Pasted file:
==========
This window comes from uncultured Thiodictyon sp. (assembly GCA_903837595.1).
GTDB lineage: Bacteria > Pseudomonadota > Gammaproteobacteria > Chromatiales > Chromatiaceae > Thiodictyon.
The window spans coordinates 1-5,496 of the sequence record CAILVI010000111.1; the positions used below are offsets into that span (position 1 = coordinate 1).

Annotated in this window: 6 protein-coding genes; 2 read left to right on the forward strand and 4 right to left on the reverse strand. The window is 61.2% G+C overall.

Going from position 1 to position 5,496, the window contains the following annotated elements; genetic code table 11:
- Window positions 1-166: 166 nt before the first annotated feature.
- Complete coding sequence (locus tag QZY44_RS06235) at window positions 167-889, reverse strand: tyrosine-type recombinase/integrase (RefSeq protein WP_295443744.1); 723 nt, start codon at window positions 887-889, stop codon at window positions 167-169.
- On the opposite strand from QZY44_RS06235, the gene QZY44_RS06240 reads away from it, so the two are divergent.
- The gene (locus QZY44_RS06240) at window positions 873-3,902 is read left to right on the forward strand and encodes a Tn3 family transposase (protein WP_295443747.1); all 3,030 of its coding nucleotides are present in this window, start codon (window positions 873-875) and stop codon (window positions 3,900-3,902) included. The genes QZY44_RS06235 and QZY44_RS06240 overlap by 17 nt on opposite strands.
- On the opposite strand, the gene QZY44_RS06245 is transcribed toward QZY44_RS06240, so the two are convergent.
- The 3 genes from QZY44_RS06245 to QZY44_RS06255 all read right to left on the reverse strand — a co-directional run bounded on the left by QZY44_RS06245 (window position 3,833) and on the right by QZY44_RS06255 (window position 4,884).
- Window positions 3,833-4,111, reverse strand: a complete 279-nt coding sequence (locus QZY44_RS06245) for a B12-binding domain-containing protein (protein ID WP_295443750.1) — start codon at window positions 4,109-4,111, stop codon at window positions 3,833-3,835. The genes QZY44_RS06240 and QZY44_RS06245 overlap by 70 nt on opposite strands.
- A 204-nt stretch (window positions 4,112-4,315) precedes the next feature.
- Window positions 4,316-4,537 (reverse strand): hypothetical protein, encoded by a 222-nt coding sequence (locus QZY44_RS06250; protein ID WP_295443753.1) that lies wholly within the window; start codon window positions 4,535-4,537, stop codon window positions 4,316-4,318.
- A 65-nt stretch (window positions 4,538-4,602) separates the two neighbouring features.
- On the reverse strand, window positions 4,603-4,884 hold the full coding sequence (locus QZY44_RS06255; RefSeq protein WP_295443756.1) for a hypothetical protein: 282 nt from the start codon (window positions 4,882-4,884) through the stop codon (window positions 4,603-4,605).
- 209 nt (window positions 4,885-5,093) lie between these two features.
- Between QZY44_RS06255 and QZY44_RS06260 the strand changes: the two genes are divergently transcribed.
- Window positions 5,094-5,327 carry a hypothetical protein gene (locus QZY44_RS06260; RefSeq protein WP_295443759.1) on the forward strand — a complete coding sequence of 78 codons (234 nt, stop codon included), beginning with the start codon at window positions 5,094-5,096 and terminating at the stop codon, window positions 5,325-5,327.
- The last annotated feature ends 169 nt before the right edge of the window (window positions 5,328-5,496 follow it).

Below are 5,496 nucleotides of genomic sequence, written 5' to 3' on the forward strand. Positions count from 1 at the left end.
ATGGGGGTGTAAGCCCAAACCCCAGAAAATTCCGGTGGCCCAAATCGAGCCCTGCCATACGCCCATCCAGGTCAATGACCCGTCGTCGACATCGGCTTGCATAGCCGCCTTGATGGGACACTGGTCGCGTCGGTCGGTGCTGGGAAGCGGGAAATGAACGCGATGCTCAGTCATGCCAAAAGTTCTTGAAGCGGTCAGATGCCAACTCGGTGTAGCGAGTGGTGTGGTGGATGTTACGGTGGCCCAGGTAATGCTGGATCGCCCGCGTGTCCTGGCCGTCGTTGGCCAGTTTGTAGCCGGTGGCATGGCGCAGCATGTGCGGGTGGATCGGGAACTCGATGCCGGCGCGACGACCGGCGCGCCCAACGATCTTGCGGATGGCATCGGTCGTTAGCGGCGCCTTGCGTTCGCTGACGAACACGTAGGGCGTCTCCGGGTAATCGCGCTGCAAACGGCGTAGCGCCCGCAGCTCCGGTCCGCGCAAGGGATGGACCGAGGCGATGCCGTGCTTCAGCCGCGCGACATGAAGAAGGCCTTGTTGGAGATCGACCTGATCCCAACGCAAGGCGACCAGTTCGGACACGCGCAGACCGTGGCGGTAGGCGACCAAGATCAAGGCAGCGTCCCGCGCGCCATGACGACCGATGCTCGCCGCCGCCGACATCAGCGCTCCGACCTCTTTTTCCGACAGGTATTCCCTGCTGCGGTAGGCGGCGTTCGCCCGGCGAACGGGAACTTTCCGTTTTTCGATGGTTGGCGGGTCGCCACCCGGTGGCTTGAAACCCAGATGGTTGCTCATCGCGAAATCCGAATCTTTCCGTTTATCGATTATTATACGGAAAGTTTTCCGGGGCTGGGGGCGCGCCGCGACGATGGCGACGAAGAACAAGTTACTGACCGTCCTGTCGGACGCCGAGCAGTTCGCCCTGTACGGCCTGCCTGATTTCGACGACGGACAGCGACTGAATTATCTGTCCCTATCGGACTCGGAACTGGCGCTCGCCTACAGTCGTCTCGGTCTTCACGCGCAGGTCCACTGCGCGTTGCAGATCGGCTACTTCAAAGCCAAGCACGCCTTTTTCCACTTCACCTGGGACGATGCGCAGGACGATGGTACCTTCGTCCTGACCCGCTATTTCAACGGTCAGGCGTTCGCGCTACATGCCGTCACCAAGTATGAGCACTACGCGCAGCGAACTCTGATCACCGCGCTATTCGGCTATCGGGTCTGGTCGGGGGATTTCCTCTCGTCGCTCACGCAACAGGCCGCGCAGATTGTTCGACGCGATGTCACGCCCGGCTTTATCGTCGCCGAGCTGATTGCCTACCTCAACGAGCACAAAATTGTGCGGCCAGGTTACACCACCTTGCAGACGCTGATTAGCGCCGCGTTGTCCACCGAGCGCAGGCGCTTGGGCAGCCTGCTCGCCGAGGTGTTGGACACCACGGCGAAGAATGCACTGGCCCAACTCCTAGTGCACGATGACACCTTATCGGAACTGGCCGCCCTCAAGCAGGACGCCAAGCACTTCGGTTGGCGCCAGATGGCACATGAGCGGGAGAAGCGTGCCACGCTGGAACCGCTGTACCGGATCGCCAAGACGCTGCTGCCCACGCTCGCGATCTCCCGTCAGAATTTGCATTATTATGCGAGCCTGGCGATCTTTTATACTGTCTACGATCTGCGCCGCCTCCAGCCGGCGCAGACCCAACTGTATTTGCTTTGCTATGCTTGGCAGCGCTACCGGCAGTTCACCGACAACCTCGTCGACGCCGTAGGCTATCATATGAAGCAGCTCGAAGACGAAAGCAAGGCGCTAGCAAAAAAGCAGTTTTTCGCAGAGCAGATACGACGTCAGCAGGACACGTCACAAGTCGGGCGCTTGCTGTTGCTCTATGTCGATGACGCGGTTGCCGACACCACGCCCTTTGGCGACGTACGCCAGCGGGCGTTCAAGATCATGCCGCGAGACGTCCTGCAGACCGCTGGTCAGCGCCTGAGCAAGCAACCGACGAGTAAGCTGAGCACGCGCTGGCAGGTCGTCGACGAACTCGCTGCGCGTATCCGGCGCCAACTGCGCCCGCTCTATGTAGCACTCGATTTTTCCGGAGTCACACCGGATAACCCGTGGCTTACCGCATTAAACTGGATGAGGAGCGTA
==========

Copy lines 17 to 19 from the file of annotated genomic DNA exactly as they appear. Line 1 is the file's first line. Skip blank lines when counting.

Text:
- 209 nt (window positions 4,885-5,093) lie between these two features.
- Between QZY44_RS06255 and QZY44_RS06260 the strand changes: the two genes are divergently transcribed.
- Window positions 5,094-5,327 carry a hypothetical protein gene (locus QZY44_RS06260; RefSeq protein WP_295443759.1) on the forward strand — a complete coding sequence of 78 codons (234 nt, stop codon included), beginning with the start codon at window positions 5,094-5,096 and terminating at the stop codon, window positions 5,325-5,327.